Due to the nonlinearity of seismic waves with respect to model parameters, the method is sensitive to the initial smooth velocity macro-model. If the modeled data computed in this velocity model does not match the recorded data within a half cycle, the inversion may be easily trapped into a local minimum. Robust data-driven inversion strategies can be used to mitigate this issue by frequency, time (scattering-angle) and/or offset continuations (Bunks et al., 1995; Shipp and Singh, 2002; Sirgue and Pratt, 2004; Brossier et al., 2009). One can also consider more convex misfit functions such as those based on correlation (Luo and Schuster, 1991; van Leeuwen and Mulder, 2010; Luo et al., 2016), deconvolution (Luo and Sava, 2011; Warner and Guasch, 2014), dynamic warping (Hale, 2013; Ma and Hale, 2013) or optimal transport measurement (Engquist and Froese, 2014; Métivier et al., 2016).

In spite of these intensive investigations, the long-wavelength content has been mainly brought by the transmission regime of early arrival data (diving waves, refracted waves, postcritical reflections). Waveform inversion of these early arrivals – EWI - (Shipp and Singh, 2002; Sheng et al., 2006; Sirgue, 2006; Shen, 2014) preferentially samples the small vertical wavenumbers (long-wavelength content) of the subsurface along sub-horizontal wavepaths (transmission path) (Sirgue and Pratt, 2004).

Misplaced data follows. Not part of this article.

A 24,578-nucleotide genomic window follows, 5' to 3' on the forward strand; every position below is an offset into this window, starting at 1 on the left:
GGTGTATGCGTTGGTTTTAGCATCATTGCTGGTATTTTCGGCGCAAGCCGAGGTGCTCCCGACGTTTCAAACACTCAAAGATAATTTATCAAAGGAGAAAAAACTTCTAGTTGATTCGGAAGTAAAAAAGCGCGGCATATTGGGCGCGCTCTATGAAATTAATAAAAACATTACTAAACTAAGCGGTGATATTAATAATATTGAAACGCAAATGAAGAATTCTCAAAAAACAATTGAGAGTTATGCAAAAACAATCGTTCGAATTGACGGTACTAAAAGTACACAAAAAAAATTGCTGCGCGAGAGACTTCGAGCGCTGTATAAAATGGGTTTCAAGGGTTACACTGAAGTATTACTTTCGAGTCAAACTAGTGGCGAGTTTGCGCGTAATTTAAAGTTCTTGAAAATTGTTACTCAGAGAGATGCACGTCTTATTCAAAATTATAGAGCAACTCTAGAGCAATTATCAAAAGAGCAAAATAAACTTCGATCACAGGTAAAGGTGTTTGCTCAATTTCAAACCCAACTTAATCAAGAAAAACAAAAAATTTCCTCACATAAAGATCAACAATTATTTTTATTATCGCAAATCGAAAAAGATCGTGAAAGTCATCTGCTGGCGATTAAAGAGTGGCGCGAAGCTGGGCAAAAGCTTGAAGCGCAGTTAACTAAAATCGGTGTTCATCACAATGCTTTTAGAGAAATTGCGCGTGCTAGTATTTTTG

On the other hand, updating the long-wavelength content of the velocity model by FWI is challenging in the deep part of the subsurface where the aperture illumination provided by reflection data becomes insufficient. FWI mostly behaves as a least-squares migration (Nemeth et al., 1999). Alternative imaging methods should be used to update the long-wavelength content of deep structures before considering the reconstruction of short-to-intermediate wavelength content by FWI.